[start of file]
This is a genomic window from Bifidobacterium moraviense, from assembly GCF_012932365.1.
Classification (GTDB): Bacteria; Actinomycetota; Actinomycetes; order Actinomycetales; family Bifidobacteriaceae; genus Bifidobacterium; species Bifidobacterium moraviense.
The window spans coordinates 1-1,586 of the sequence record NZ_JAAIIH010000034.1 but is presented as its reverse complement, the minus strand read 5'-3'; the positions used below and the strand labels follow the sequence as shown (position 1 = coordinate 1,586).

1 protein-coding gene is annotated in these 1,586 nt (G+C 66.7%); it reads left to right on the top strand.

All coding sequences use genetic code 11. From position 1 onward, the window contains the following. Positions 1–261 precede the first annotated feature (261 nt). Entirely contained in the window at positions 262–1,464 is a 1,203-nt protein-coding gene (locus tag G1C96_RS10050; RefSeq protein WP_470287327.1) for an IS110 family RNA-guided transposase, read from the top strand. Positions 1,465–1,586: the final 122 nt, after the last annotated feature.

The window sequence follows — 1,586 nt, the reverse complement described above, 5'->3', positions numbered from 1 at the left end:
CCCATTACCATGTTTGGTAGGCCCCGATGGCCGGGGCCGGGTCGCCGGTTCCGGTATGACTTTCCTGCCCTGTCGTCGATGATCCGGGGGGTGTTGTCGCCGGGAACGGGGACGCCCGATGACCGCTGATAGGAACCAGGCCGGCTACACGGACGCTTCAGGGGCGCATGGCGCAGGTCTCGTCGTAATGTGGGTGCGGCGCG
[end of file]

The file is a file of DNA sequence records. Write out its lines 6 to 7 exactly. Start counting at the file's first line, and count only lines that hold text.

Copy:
The window sequence follows — 1,586 nt, the reverse complement described above, 5'->3', positions numbered from 1 at the left end:
CCCATTACCATGTTTGGTAGGCCCCGATGGCCGGGGCCGGGTCGCCGGTTCCGGTATGACTTTCCTGCCCTGTCGTCGATGATCCGGGGGGTGTTGTCGCCGGGAACGGGGACGCCCGATGACCGCTGATAGGAACCAGGCCGGCTACACGGACGCTTCAGGGGCGCATGGCGCAGGTCTCGTCGTAATGTGGGTGCGGCGCG